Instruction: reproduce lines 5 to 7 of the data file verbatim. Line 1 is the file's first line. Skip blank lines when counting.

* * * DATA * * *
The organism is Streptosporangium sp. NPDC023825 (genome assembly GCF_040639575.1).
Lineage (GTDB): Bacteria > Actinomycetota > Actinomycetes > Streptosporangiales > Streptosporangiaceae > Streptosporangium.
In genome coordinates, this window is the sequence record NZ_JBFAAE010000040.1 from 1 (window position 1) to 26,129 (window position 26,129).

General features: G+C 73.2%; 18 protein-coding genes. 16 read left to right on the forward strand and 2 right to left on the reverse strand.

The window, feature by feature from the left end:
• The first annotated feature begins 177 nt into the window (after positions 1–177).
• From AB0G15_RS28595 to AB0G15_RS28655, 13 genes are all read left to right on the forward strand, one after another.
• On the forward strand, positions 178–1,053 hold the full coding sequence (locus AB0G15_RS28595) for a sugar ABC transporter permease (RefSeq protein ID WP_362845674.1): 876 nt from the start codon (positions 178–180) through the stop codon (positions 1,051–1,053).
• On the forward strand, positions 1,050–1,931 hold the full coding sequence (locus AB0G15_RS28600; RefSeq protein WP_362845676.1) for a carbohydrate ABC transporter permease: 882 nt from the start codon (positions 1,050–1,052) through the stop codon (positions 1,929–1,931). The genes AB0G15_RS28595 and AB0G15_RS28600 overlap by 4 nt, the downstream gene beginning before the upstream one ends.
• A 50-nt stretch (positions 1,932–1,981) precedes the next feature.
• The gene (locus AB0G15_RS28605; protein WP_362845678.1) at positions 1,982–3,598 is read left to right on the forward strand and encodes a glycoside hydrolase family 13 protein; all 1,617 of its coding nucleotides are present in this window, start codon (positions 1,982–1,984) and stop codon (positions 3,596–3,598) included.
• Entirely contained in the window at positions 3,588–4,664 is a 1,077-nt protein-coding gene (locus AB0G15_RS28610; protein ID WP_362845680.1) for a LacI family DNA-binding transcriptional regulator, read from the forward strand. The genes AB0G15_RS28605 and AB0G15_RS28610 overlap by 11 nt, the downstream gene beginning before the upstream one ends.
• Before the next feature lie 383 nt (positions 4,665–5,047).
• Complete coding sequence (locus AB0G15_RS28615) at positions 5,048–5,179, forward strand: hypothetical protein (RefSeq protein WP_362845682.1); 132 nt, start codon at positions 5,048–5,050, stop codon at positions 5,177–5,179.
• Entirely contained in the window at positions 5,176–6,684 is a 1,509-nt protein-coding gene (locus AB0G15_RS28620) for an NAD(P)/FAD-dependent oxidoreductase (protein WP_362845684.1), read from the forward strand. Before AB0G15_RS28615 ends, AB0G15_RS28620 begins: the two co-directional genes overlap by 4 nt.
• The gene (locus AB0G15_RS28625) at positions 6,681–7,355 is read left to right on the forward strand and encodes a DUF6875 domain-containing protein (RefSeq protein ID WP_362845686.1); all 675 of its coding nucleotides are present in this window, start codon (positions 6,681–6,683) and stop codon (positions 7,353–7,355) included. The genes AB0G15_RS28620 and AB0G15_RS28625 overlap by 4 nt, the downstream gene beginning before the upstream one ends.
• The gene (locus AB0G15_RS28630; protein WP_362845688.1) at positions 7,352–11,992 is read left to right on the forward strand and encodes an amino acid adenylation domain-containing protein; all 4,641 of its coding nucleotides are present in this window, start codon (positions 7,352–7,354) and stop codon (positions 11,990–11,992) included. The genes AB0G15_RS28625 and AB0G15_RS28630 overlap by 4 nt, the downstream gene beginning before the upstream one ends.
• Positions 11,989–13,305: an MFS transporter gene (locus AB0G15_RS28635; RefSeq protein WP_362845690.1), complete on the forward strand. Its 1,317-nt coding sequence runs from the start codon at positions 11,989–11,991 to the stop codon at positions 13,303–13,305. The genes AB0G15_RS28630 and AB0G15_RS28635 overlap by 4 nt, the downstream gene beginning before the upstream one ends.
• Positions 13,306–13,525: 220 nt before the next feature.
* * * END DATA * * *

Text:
The window, feature by feature from the left end:
• The first annotated feature begins 177 nt into the window (after positions 1–177).
• From AB0G15_RS28595 to AB0G15_RS28655, 13 genes are all read left to right on the forward strand, one after another.